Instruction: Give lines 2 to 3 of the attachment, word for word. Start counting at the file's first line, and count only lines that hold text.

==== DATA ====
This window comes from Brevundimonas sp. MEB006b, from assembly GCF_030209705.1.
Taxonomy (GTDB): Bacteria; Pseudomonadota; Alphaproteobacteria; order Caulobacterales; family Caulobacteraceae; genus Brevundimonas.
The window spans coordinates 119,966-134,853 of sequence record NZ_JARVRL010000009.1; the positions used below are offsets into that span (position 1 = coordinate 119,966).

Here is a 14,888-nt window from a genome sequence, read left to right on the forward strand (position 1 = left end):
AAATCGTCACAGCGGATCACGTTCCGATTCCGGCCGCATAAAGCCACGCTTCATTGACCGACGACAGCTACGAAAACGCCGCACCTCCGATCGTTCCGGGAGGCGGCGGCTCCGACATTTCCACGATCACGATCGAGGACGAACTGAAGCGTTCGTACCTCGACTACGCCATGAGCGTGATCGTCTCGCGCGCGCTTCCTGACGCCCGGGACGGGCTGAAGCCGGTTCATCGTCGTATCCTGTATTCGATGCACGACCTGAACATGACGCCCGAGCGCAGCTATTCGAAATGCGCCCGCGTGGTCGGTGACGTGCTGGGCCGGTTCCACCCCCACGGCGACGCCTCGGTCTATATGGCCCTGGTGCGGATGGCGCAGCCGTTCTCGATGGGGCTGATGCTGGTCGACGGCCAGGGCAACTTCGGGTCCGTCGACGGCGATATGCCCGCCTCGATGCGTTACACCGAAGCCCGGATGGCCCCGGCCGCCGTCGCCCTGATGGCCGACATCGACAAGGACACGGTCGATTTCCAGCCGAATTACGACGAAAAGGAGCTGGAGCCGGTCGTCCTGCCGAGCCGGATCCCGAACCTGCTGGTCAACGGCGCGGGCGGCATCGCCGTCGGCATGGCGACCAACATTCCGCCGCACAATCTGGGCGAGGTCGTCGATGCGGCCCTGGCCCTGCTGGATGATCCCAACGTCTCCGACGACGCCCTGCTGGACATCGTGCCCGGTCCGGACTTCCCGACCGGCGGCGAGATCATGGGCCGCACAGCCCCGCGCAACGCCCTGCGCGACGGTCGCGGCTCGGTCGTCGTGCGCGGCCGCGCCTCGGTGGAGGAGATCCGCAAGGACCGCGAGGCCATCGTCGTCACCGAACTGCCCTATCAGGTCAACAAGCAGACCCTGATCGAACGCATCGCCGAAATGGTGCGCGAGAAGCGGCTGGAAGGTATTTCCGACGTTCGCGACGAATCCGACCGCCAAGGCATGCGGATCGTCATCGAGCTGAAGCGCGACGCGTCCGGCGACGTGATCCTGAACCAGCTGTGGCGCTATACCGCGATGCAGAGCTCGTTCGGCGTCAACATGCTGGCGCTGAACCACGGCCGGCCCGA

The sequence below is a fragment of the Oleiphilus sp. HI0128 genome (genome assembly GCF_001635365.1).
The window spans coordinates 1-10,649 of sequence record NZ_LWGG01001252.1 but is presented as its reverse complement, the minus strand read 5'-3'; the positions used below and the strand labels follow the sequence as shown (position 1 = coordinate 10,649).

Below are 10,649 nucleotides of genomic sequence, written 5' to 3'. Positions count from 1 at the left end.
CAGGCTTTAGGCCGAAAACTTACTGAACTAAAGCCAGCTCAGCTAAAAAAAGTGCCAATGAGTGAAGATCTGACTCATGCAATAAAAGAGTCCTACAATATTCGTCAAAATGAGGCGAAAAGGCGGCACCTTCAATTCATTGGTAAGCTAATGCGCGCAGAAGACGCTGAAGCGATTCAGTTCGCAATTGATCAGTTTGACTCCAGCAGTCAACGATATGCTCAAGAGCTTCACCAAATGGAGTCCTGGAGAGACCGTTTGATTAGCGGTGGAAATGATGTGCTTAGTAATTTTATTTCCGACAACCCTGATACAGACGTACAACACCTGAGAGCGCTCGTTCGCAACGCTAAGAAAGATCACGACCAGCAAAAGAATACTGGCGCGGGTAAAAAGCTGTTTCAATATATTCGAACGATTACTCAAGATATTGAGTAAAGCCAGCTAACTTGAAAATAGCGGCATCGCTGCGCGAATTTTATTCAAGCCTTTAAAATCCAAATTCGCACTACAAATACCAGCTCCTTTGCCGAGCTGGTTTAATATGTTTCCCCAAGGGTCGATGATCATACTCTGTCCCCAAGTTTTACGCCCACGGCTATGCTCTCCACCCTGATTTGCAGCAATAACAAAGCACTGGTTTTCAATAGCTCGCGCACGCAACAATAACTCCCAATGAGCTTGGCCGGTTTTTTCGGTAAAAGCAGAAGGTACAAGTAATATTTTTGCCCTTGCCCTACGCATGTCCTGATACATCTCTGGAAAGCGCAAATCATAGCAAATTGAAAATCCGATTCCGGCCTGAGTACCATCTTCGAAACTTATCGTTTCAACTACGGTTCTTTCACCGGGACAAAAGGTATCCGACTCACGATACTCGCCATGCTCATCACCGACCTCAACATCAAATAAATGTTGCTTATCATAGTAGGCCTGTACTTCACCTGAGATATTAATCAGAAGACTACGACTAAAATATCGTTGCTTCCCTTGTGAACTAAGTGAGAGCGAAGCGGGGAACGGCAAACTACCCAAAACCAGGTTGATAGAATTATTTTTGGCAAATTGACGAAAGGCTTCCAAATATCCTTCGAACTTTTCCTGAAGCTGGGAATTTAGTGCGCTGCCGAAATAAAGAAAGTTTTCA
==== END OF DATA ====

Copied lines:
Taxonomy (GTDB): Bacteria; Pseudomonadota; Alphaproteobacteria; order Caulobacterales; family Caulobacteraceae; genus Brevundimonas.
The window spans coordinates 119,966-134,853 of sequence record NZ_JARVRL010000009.1; the positions used below are offsets into that span (position 1 = coordinate 119,966).